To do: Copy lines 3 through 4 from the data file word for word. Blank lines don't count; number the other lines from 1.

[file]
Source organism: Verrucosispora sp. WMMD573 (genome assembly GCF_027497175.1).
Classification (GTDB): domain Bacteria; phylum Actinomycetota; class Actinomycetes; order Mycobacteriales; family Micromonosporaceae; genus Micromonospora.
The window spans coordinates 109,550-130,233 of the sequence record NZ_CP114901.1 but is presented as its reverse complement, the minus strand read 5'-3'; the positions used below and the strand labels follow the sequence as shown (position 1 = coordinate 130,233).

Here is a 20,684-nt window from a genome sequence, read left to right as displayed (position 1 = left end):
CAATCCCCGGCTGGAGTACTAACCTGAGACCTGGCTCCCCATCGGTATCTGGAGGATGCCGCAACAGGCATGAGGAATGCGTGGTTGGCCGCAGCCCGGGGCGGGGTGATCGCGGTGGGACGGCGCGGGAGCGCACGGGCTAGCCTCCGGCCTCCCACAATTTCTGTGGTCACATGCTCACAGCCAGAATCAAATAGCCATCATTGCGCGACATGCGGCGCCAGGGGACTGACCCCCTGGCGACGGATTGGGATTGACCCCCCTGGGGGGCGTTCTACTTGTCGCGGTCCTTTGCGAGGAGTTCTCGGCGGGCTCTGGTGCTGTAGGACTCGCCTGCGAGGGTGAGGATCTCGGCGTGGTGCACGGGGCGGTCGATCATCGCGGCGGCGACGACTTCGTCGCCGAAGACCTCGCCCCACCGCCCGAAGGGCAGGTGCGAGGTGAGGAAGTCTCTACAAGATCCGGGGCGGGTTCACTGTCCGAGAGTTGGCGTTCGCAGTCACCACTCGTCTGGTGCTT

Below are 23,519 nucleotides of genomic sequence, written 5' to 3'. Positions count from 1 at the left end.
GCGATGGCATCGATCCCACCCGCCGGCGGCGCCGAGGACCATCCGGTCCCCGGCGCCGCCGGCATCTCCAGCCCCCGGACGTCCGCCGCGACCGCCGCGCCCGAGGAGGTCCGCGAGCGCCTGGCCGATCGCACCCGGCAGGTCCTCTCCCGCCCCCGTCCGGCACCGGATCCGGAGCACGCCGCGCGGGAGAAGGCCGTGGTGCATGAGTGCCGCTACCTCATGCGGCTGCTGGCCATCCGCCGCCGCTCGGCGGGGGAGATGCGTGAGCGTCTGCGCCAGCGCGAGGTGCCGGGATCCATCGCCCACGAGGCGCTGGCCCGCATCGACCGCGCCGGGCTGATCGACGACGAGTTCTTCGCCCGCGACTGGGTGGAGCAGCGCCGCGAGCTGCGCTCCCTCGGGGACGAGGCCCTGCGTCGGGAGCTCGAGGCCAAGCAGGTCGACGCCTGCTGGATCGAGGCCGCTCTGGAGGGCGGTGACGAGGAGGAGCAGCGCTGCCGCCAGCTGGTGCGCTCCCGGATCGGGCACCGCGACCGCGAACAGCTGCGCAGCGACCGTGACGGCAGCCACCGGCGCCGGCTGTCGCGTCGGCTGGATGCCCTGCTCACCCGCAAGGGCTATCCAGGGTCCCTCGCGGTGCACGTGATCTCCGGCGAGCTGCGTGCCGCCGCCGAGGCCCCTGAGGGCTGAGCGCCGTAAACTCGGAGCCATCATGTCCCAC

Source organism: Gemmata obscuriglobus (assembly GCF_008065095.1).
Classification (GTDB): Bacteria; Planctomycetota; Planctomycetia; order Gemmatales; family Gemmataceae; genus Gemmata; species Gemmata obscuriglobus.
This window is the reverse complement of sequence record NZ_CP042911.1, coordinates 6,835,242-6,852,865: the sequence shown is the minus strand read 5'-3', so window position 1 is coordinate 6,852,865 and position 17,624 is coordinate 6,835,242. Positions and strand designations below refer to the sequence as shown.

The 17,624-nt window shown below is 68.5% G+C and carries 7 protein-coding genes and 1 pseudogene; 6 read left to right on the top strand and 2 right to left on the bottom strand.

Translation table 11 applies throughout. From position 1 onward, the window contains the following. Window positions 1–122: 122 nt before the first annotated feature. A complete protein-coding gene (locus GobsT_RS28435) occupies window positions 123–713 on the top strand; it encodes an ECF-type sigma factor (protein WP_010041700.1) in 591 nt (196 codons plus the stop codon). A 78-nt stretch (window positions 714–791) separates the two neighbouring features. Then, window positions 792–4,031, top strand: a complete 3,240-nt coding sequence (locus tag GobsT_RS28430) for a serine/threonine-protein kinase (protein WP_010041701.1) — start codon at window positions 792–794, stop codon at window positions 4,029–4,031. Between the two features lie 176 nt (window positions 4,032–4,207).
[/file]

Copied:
The window spans coordinates 109,550-130,233 of the sequence record NZ_CP114901.1 but is presented as its reverse complement, the minus strand read 5'-3'; the positions used below and the strand labels follow the sequence as shown (position 1 = coordinate 130,233).

Here is a 20,684-nt window from a genome sequence, read left to right as displayed (position 1 = left end):